Just one or two of the Michigan excursions I mentioned would get you to that 120-minute mark. And day to day in your own neck of the woods, that’s three, four-minute walks around your neighborhood; two, two-hour walks at a nearby preserve; or just time spent grounding your feet in the grass while sitting in your yard and reading. Anytime is a good time to be in nature, yes, even in our blistering winters, but especially during the summer, to take in the bountiful beauty that only Pure Michigan has to offer. Your mind, body, and spirit will be glad you did.

Cheers to the power of nature!

“Being in nature reduces feelings of isolation, promotes calm, and lifts mood.”


September 2021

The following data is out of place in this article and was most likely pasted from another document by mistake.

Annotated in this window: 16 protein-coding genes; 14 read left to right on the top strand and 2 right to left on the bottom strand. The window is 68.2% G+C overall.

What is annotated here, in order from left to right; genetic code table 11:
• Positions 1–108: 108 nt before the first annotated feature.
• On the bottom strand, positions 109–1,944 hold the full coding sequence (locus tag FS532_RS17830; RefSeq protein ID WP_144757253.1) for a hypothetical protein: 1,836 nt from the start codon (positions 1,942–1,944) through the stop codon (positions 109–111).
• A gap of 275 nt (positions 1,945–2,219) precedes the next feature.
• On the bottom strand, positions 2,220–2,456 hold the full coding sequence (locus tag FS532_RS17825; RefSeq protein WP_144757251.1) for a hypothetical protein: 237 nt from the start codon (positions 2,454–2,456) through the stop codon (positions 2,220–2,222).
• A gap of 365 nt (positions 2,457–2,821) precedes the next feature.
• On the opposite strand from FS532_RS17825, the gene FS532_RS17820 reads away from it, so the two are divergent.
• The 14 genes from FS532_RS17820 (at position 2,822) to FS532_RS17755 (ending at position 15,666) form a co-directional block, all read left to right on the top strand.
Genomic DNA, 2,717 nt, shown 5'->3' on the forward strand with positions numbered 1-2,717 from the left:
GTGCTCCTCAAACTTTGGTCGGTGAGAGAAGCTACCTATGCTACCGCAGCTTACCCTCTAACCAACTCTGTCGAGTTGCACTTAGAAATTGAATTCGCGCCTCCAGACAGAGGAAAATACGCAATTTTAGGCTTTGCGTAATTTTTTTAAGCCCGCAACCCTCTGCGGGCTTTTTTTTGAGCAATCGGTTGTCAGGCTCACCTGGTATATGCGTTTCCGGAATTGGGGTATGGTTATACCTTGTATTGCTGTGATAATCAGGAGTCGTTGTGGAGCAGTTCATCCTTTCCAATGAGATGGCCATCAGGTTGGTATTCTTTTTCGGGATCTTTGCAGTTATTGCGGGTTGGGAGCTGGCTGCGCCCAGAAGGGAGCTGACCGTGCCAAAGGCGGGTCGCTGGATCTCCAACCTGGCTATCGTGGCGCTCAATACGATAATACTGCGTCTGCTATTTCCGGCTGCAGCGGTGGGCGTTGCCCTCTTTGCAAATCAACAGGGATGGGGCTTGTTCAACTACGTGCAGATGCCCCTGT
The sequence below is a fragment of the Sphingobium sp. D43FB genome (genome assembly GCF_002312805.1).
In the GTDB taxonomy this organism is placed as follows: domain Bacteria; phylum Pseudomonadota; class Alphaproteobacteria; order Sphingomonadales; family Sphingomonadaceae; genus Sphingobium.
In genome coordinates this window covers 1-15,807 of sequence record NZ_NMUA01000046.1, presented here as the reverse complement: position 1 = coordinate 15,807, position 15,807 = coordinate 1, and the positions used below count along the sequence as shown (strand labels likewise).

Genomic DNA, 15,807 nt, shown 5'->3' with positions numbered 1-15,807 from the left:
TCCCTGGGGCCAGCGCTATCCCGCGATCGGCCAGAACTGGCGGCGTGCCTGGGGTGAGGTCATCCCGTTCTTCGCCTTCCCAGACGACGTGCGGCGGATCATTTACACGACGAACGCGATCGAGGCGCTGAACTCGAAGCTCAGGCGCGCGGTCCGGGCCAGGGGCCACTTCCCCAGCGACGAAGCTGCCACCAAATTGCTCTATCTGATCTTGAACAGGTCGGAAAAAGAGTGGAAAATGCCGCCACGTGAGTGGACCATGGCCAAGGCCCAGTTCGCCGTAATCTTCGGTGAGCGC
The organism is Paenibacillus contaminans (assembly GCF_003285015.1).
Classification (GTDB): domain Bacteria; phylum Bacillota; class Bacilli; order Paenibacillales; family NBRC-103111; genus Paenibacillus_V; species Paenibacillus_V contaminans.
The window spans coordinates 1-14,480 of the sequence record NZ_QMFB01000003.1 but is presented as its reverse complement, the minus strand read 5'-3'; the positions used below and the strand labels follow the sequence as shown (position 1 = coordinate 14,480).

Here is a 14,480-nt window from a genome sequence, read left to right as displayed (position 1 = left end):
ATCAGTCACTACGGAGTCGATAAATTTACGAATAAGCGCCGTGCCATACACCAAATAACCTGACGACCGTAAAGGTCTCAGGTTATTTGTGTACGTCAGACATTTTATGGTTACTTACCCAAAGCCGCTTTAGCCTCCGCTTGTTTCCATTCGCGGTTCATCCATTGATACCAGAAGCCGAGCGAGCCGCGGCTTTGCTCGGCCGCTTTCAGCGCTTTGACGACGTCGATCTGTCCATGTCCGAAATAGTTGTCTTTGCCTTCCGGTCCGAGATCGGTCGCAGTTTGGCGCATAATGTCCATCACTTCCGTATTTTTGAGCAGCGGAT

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September 2021



Missing Link in Disordered Eating & Food Addiction Treatment





Humans are different from other animals because we do not “feed.” We eat. So, we have an inherently unique relationship with food compared to all other life forms. And, when we introduce the addictive nature of certain processed foods and the tendency for us to behaviorally reinforce pleasurable experiences & avoid painful ones, we can have a recipe (excuse the pun!) for disordered eating and food addiction. HOWEVER, THERE IS HOPE! Recovery from disordered eating and food addiction via returning to a healthy relationship with food merely requires us to look at ourselves as a whole person – mind, body, and Spirit. It is that simple. Yet so many “diets,” nutritional philosophies, and even therapeutic counseling interventions for food addiction and eating disorders miss this essential component. Instead, through their religious-like fervor, they try to convert us into believing that their way is the only “right” way to recovery; meanwhile, avoiding the missing link to Wholeness in eating: Spirit.